What a contrast to the seriously up-itself, po-faced image that Premier League football wants to present today, as it claims to be a role model for real life. Writer Ed Barrett, a lifelong Jimmy-phile and collector of all things Greavsie, sums it up: ‘If you think of everything that’s bad about the modern game – its over-complication, its obsession with stats and science, its humourlessness, pomposity, self-righteousness and self-regard – then Jimmy was the perfect personification of the opposite.’
In short, it really isn’t such a funny old game nowadays, Jim. It did seem ironic that Sunday’s match between Spurs and Chelsea, which turned into a fitting Greaves tribute, had originally been billed as the first zero-carbon elite football event, with fans lectured about the need to cycle to the match and eat ‘plant-based food options’.
Jimmy Greaves lived a life more in keeping with ordinary fans than the Premier League high priests. Born in east London during the Blitz in 1940, his family was bombed out and moved to Dagenham, where his Tube-driver father had him lined up for a printing apprenticeship before he was spotted by Chelsea. He started playing in an era when players travelled to games on public transport and became the league’s top scorer while earning £17 a week, with the chance of a £2 win bonus. Little wonder he took the £7,000 a year and big signing-on bonus offered by AC Milan in 1961, before quickly returning to London with Spurs for a record £99,999 – reportedly because manager Bill Nicholson didn’t want to burden him with the label of the first £100,000 footballer.
Greavsie the player’s ‘refuelling’ habits would certainly not win favour with today’s puritanical Ronaldo-style lifestyle regimes. He could often be found scoffing roast beef and Yorkshire puddings a couple of hours before kick-off or enjoying hard-drinking sessions between matches, often in the company of his England captain and roommate, the legendary Bobby Moore.
More importantly, the outspoken opinions of Greavsie the pundit would be well out of step with the sanitised conformism of top-flight football today. Jimmy’s instinct was always to speak up on the side of the fans and the game, against the intrusions of petty officialdom.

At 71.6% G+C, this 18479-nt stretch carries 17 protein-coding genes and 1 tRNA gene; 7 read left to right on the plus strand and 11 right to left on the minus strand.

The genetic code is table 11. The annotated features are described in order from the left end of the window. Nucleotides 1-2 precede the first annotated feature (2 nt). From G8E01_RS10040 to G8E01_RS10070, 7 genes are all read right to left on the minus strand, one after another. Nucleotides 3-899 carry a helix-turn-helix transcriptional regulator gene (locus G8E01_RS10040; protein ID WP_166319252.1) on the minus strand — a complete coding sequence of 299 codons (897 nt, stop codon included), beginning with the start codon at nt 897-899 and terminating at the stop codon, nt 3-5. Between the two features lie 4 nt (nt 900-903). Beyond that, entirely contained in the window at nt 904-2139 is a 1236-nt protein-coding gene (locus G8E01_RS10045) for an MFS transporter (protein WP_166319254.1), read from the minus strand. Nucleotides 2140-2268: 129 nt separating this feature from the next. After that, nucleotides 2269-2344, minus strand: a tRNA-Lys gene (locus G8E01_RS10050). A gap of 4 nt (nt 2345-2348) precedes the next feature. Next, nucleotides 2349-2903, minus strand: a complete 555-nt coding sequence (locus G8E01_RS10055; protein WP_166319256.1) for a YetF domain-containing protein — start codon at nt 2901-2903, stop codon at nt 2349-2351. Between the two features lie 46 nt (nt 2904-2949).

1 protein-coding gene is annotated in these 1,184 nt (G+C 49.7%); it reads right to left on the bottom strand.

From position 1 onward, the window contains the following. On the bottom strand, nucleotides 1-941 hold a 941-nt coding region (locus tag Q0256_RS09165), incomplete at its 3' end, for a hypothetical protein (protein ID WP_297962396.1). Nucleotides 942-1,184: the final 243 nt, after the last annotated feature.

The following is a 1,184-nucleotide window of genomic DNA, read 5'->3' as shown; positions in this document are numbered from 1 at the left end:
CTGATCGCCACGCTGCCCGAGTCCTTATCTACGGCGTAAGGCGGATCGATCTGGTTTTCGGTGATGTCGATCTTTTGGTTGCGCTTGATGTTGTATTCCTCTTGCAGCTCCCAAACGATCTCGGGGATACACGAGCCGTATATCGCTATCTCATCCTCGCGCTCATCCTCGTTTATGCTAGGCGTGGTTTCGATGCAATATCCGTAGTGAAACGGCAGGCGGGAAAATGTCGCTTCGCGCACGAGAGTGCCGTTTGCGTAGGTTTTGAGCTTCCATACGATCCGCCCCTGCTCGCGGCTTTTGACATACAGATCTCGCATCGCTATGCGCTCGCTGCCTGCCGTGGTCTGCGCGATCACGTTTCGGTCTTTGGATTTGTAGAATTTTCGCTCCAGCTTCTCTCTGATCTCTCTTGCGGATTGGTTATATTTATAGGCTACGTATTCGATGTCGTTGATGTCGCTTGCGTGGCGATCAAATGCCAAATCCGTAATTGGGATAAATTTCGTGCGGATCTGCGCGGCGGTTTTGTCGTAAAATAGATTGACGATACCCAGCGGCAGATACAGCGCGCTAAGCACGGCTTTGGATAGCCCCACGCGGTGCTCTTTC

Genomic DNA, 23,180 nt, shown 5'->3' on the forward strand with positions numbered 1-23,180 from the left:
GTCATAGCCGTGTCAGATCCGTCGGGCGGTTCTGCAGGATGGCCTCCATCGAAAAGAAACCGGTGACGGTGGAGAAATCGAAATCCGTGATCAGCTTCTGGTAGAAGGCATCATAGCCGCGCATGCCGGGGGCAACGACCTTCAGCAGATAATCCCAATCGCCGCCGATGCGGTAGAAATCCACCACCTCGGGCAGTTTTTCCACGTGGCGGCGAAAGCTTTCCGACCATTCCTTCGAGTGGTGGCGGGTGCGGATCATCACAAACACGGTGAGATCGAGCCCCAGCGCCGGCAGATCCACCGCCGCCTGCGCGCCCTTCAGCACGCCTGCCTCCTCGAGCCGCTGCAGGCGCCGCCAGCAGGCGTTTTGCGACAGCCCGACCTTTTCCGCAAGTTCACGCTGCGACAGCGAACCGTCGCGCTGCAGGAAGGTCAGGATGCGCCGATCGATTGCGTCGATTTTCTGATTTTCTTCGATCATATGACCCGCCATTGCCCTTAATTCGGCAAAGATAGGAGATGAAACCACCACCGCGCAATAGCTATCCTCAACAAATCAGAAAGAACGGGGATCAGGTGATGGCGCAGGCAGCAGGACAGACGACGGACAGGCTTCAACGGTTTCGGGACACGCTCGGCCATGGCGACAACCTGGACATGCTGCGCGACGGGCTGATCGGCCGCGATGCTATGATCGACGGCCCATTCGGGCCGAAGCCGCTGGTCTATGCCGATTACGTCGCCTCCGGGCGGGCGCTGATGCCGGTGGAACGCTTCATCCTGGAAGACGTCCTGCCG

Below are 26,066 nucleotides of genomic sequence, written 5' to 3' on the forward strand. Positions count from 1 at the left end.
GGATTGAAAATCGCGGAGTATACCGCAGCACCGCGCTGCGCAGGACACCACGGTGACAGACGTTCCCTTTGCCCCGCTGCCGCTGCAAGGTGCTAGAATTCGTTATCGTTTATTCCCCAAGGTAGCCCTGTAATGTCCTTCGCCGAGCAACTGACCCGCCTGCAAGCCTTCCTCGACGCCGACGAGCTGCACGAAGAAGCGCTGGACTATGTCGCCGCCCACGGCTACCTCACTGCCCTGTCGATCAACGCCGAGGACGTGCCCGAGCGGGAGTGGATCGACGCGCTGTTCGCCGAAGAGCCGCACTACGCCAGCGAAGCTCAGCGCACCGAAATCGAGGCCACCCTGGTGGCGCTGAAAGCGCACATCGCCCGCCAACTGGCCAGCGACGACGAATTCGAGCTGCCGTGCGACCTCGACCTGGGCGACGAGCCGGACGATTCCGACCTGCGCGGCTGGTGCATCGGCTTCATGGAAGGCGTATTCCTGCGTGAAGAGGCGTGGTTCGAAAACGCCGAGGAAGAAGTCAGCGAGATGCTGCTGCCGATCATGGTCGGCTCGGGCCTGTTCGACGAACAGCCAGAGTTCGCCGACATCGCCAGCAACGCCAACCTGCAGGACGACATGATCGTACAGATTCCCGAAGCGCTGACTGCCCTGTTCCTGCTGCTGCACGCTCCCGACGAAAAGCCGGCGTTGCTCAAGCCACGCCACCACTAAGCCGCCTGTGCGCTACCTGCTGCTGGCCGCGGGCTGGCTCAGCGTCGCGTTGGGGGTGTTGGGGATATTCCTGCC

There were also his forgotten columns in the football mag, Shoot!. One fan wrote in to lament the police stopping a manager celebrating a goal and asked, ‘Where’s the fun gone in football?’. Greavsie couldn’t have agreed more: ‘Give any policeman a bit more power and you know he’ll abuse it. It’s in their nature… The game has got its own rules to deal with players and managers. It doesn’t need the Old Bill sticking its oar in.’ Which modern pundit could express an opinion still worth quoting decades later?
I also have fond memories of Greaves in 1994, as the only newspaper columnist with the balls to defend the great Diego Maradona after the star was thrown out of the World Cup in America for taking a slimming pill. As Jimmy pointed out, they had not invented a pill to make you play like Diego. Or, indeed, a drink to make you score like Jimmy.
After retiring from the spotlight, Jimmy spent time quietly helping other recovering alcoholics. He had been in a bad way for the past few years after a serious stroke. He was cared for by his wife and ‘soulmate’, Irene, who he won back after winning his battle to give up the booze. Irene was upset when he was finally awarded a token MBE last year, because it was ‘20 years too late’ and ‘not a very good honour… Jimmy really deserves a knighthood and I told him so’.
There is no doubt that Greaves deserves as much public recognition as his more garlanded contemporaries, though we might wonder if such a bauble as a knighthood would really have suited such an iconoclastic individual who was no respecter of ceremonies (albeit a royalist, too).
Greavsie died a few weeks after Germany’s Gerd Müller, who also retreated into alcoholism after his glory years were over; in little more than a month, we have lost the two greatest goalscorers I have seen in more than 50 years of watching football. Planet Football seems a duller, less funny world than ever.
Mick Hume is a spiked columnist. His latest book, Revolting! How the Establishment is Undermining Democracy – and What they’re Afraid of, is published by William Collins.